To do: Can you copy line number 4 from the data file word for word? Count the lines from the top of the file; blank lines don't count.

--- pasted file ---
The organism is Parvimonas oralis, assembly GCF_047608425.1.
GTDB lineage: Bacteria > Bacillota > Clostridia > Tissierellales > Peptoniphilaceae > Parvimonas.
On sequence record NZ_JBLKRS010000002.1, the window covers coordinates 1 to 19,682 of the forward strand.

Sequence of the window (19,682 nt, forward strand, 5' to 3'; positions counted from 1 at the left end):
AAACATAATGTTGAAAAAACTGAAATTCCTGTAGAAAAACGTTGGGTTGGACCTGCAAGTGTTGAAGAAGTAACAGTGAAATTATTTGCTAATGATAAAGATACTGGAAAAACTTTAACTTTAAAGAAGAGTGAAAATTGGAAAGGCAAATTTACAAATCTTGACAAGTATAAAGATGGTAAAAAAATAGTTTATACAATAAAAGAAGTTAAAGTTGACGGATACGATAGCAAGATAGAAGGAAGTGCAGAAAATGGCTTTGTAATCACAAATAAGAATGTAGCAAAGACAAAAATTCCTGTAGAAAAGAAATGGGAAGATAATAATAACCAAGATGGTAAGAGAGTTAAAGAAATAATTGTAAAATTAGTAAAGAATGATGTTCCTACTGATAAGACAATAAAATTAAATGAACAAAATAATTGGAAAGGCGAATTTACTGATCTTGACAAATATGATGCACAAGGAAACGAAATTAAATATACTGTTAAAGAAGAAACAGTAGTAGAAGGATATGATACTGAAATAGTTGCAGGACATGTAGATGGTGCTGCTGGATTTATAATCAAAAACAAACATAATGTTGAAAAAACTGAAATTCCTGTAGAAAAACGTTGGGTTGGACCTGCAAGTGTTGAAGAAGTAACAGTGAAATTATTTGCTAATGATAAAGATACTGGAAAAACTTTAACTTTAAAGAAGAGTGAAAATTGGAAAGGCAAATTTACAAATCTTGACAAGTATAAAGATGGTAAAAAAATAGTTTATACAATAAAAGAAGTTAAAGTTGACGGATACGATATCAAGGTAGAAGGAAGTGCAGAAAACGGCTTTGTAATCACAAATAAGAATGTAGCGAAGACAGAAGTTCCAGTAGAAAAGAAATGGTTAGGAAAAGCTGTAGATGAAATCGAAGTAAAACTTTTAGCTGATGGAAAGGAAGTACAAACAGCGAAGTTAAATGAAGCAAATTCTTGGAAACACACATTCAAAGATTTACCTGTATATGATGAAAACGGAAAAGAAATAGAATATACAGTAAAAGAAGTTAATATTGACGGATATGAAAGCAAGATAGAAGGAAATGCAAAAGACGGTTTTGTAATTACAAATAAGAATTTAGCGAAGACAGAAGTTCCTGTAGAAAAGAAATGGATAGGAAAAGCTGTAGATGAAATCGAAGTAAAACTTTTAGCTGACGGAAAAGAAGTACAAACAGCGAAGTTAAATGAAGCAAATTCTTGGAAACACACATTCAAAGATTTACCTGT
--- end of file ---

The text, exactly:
Sequence of the window (19,682 nt, forward strand, 5' to 3'; positions counted from 1 at the left end):